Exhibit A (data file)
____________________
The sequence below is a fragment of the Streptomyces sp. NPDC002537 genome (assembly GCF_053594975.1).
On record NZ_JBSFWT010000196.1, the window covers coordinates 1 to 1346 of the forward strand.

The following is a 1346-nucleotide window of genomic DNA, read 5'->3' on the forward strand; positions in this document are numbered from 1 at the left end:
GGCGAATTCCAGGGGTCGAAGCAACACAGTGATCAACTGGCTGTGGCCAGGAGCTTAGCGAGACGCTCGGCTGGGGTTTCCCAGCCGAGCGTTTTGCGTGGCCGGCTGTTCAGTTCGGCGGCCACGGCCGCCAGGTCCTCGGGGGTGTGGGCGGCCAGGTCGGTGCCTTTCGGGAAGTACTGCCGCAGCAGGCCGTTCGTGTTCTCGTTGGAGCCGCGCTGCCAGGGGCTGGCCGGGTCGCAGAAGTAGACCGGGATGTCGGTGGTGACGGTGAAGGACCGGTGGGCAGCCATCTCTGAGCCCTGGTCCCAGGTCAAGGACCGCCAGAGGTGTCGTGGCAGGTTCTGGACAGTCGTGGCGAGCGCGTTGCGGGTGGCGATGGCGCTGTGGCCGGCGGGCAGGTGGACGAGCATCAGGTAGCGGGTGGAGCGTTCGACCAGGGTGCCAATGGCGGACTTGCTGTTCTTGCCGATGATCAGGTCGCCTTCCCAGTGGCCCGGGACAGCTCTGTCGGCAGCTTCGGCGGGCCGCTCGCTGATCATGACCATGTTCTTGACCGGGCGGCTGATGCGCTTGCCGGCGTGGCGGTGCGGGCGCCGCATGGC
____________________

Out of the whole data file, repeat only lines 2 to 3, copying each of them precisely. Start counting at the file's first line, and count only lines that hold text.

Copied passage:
On record NZ_JBSFWT010000196.1, the window covers coordinates 1 to 1346 of the forward strand.

The following is a 1346-nucleotide window of genomic DNA, read 5'->3' on the forward strand; positions in this document are numbered from 1 at the left end: